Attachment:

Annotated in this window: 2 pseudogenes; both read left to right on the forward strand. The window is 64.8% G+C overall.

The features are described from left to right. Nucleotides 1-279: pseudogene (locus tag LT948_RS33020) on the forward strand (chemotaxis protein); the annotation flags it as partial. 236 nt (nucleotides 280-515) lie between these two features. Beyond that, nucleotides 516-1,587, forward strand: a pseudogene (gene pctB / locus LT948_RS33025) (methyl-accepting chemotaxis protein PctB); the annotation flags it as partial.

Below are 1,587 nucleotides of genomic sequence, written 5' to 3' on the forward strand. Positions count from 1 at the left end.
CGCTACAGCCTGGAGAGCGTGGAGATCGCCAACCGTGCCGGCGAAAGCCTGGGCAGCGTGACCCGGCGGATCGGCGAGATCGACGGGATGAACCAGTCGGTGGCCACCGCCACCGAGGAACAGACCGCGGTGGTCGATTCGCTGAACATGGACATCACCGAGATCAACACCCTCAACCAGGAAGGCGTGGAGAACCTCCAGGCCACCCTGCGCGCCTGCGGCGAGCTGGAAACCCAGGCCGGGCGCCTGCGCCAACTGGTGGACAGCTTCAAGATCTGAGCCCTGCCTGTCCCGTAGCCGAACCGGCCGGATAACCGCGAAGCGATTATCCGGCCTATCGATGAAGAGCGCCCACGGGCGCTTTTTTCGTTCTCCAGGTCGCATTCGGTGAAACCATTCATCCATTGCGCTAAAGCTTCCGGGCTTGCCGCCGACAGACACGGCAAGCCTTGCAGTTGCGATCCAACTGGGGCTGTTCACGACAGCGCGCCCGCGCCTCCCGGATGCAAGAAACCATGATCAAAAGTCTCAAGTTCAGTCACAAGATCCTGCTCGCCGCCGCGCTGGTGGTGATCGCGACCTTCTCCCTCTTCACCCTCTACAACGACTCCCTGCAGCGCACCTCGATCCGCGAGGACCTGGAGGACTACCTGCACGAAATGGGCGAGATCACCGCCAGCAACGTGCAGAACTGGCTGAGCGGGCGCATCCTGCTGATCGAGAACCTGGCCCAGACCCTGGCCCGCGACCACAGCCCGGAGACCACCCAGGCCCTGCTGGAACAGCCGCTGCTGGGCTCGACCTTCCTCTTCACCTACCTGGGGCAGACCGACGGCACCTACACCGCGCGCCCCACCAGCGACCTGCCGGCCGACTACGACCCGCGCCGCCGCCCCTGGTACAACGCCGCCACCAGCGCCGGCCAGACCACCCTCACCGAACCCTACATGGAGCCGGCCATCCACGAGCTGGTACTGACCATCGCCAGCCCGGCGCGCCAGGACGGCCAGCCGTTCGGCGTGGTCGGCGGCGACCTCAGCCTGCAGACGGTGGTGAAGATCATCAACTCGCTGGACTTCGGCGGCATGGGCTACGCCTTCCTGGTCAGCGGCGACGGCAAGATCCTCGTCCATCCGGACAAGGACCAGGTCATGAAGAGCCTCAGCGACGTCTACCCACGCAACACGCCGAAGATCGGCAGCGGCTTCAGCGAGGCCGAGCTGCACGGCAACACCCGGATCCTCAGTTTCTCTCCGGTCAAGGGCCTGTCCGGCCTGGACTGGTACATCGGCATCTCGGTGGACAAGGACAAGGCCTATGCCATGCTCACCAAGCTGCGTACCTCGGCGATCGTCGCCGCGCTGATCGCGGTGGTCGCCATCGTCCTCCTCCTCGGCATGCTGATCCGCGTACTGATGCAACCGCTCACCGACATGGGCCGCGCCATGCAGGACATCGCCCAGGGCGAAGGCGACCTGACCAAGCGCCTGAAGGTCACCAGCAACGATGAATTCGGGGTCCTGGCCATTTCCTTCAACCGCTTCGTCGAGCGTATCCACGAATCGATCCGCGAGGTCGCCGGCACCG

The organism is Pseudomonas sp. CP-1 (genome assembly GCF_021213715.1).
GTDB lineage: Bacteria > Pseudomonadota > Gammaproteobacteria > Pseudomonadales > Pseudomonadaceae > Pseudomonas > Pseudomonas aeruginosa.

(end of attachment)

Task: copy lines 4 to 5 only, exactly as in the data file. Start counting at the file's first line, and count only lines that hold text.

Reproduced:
CGCTACAGCCTGGAGAGCGTGGAGATCGCCAACCGTGCCGGCGAAAGCCTGGGCAGCGTGACCCGGCGGATCGGCGAGATCGACGGGATGAACCAGTCGGTGGCCACCGCCACCGAGGAACAGACCGCGGTGGTCGATTCGCTGAACATGGACATCACCGAGATCAACACCCTCAACCAGGAAGGCGTGGAGAACCTCCAGGCCACCCTGCGCGCCTGCGGCGAGCTGGAAACCCAGGCCGGGCGCCTGCGCCAACTGGTGGACAGCTTCAAGATCTGAGCCCTGCCTGTCCCGTAGCCGAACCGGCCGGATAACCGCGAAGCGATTATCCGGCCTATCGATGAAGAGCGCCCACGGGCGCTTTTTTCGTTCTCCAGGTCGCATTCGGTGAAACCATTCATCCATTGCGCTAAAGCTTCCGGGCTTGCCGCCGACAGACACGGCAAGCCTTGCAGTTGCGATCCAACTGGGGCTGTTCACGACAGCGCGCCCGCGCCTCCCGGATGCAAGAAACCATGATCAAAAGTCTCAAGTTCAGTCACAAGATCCTGCTCGCCGCCGCGCTGGTGGTGATCGCGACCTTCTCCCTCTTCACCCTCTACAACGACTCCCTGCAGCGCACCTCGATCCGCGAGGACCTGGAGGACTACCTGCACGAAATGGGCGAGATCACCGCCAGCAACGTGCAGAACTGGCTGAGCGGGCGCATCCTGCTGATCGAGAACCTGGCCCAGACCCTGGCCCGCGACCACAGCCCGGAGACCACCCAGGCCCTGCTGGAACAGCCGCTGCTGGGCTCGACCTTCCTCTTCACCTACCTGGGGCAGACCGACGGCACCTACACCGCGCGCCCCACCAGCGACCTGCCGGCCGACTACGACCCGCGCCGCCGCCCCTGGTACAACGCCGCCACCAGCGCCGGCCAGACCACCCTCACCGAACCCTACATGGAGCCGGCCATCCACGAGCTGGTACTGACCATCGCCAGCCCGGCGCGCCAGGACGGCCAGCCGTTCGGCGTGGTCGGCGGCGACCTCAGCCTGCAGACGGTGGTGAAGATCATCAACTCGCTGGACTTCGGCGGCATGGGCTACGCCTTCCTGGTCAGCGGCGACGGCAAGATCCTCGTCCATCCGGACAAGGACCAGGTCATGAAGAGCCTCAGCGACGTCTACCCACGCAACACGCCGAAGATCGGCAGCGGCTTCAGCGAGGCCGAGCTGCACGGCAACACCCGGATCCTCAGTTTCTCTCCGGTCAAGGGCCTGTCCGGCCTGGACTGGTACATCGGCATCTCGGTGGACAAGGACAAGGCCTATGCCATGCTCACCAAGCTGCGTACCTCGGCGATCGTCGCCGCGCTGATCGCGGTGGTCGCCATCGTCCTCCTCCTCGGCATGCTGATCCGCGTACTGATGCAACCGCTCACCGACATGGGCCGCGCCATGCAGGACATCGCCCAGGGCGAAGGCGACCTGACCAAGCGCCTGAAGGTCACCAGCAACGATGAATTCGGGGTCCTGGCCATTTCCTTCAACCGCTTCGTCGAGCGTATCCACGAATCGATCCGCGAGGTCGCCGGCACCG

The organism is Pseudomonas sp. CP-1 (genome assembly GCF_021213715.1).